19. Marro, M.L., et al., Identification of potent and selective RNA antagonists of the IFN-gamma-inducible CXCL10 chemokine. Biochemistry, 2005. 44(23): p. 8449-60. Cerca con Google

20. Blank, M. and M. Blind, Aptamers as tools for target validation. Curr Opin Chem Biol, 2005. 9(4): p. 336-42. Cerca con Google

21. Zhou, B. and B. Wang, Pegaptanib for the treatment of age-related macular degeneration. Exp Eye Res, 2006. 83(3): p. 615-9. Cerca con Google

22. Ng, E.W., et al., Pegaptanib, a targeted anti-VEGF aptamer for ocular vascular disease. Nat Rev Drug Discov, 2006. 5(2): p. 123-32. Cerca con Google

23. Famulok, M., J.S. Hartig, and G. Mayer, Functional aptamers and aptazymes in biotechnology, diagnostics, and therapy. Chem Rev, 2007. 107(9): p. 3715-43. Cerca con Google

24. Cech, T.R., Nobel lecture. Self-splicing and enzymatic activity of an intervening sequence RNA from Tetrahymena. Biosci Rep, 1990. 10(3): p. 239-61. Cerca con Google

25. Altman, S., Nobel lecture. Enzymatic cleavage of RNA by RNA. Biosci Rep, 1990. 10(4): p. 317-37. Cerca con Google

26. Saldanha, R., et al., Group I and group II introns. Faseb J, 1993. 7(1): p. 15-24. Cerca con Google

27. Frank, D.N. and N.R. Pace, Ribonuclease P: unity and diversity in a tRNA processing ribozyme. Annu Rev Biochem, 1998. 67: p. 153-80. Cerca con Google

28. Lilley, D.M., RNA folding and catalysis. Genetica, 1999. 106(1-2): p. 95-102. Cerca con Google

29. Scott, W.G., Biophysical and biochemical investigations of RNA catalysis in the hammerhead ribozyme. Q Rev Biophys, 1999. 32(3): p. 241-84. Cerca con Google

30. Tanner, N.K., Ribozymes: the characteristics and properties of catalytic RNAs. FEMS Microbiol Rev, 1999. 23(3): p. 257-75. Cerca con Google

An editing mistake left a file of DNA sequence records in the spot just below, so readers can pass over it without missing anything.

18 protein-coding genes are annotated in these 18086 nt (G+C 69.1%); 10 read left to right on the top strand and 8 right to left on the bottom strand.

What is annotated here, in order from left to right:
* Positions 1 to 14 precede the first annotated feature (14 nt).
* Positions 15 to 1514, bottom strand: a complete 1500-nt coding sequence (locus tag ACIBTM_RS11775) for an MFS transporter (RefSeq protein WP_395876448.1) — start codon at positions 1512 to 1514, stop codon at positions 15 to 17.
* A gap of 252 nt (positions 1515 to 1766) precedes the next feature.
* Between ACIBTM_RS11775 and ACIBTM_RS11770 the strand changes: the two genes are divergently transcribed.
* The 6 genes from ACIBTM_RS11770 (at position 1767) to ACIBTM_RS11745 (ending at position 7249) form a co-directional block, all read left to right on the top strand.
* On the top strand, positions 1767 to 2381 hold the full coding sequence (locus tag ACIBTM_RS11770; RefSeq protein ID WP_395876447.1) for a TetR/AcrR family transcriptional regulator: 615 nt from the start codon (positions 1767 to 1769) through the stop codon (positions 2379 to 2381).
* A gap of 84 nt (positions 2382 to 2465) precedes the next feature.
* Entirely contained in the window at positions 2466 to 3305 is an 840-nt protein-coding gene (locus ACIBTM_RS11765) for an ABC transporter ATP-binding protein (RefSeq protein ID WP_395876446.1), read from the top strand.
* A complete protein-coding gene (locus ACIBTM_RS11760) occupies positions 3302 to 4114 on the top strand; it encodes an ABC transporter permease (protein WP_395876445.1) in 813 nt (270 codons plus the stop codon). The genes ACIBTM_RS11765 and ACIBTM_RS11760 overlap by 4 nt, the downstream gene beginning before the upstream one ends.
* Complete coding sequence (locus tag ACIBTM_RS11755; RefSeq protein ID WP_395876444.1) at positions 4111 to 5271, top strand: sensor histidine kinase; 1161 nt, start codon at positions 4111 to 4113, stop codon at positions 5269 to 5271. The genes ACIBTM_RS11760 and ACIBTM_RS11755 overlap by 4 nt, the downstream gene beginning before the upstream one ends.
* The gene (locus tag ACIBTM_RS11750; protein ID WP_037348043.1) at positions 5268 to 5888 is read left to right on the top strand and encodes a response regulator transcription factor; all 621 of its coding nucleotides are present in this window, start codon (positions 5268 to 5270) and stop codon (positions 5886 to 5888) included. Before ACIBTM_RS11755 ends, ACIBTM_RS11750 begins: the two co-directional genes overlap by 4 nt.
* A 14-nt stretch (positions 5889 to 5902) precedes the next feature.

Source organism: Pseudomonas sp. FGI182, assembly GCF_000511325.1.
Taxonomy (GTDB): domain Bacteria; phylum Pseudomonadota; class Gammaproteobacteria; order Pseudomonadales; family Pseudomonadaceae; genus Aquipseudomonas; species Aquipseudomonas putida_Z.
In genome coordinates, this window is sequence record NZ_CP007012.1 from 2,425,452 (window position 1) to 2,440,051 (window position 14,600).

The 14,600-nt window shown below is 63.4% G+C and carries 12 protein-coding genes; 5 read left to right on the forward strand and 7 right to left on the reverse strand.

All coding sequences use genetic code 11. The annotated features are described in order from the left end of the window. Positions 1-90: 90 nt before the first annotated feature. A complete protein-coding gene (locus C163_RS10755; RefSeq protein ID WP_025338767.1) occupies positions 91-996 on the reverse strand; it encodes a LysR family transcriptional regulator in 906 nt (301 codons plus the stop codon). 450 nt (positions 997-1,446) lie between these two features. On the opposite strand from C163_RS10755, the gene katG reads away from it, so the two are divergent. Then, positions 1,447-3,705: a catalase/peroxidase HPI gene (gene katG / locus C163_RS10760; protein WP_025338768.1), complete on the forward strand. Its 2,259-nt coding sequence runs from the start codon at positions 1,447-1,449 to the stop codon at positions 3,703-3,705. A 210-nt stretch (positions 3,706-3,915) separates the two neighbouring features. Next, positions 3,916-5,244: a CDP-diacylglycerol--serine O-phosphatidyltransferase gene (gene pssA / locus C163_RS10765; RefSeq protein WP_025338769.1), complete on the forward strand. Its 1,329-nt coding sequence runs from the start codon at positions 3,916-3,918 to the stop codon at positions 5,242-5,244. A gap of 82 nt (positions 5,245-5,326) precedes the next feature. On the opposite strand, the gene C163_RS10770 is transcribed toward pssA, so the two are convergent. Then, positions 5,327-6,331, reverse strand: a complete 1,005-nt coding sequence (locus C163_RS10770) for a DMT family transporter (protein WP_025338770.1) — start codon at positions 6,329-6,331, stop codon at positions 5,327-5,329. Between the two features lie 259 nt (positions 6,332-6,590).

31. Koizumi, M., et al., Allosteric ribozymes sensitive to the second messengers cAMP and cGMP. Nucleic Acids Symp Ser, 1999(42): p. 275-6. Cerca con Google

32. Pitkin, R.M., Folate and neural tube defects. Am J Clin Nutr, 2007. 85(1): p. 285S-288S. Cerca con Google

33. Westhof, E. and V. Fritsch, RNA folding: beyond Watson-Crick pairs. Structure, 2000. 8(3): p. R55-65. Cerca con Google

34. Chandrasekhar, K. and R. Malathhi, Non-Watson Crick base pairs might stabilize RNA structural motifs in ribozymes -- a comparative study of group-I intron structures. J Biosci, 2003. 28(5): p. 547-55. Cerca con Google

35. Gilbert, W., Origin of life: the RNA world. Nature, 1986. 319: p. 618. Cerca con Google

36. Pace, P. and M. Rowley, Integrase inhibitors for the treatment of HIV infection. Curr Opin Drug Discov Devel, 2008. 11(4): p. 471-9. Cerca con Google

37. Van Heuverswyn, F., et al., Human immunodeficiency viruses: SIV infection in wild gorillas. Nature, 2006. 444(7116): p. 164. Cerca con Google

38. Taylor, B.S., et al., The challenge of HIV-1 subtype diversity. N Engl J Med, 2008. 358(15): p. 1590-602. Cerca con Google

39. Cohen, M.S., et al., The spread, treatment, and prevention of HIV-1: evolution of a global pandemic. J Clin Invest, 2008. 118(4): p. 1244-54. Cerca con Google

40. Scherer, L., J.J. Rossi, and M.S. Weinberg, Progress and prospects: RNA-based therapies for treatment of HIV infection. Gene Ther, 2007. 14(14): p. 1057-64. Cerca con Google

41. Sarafianos, S.G., et al., Crystal structure of HIV-1 reverse transcriptase in complex with a polypurine tract RNA:DNA. Embo J, 2001. 20(6): p. 1449-61. Cerca con Google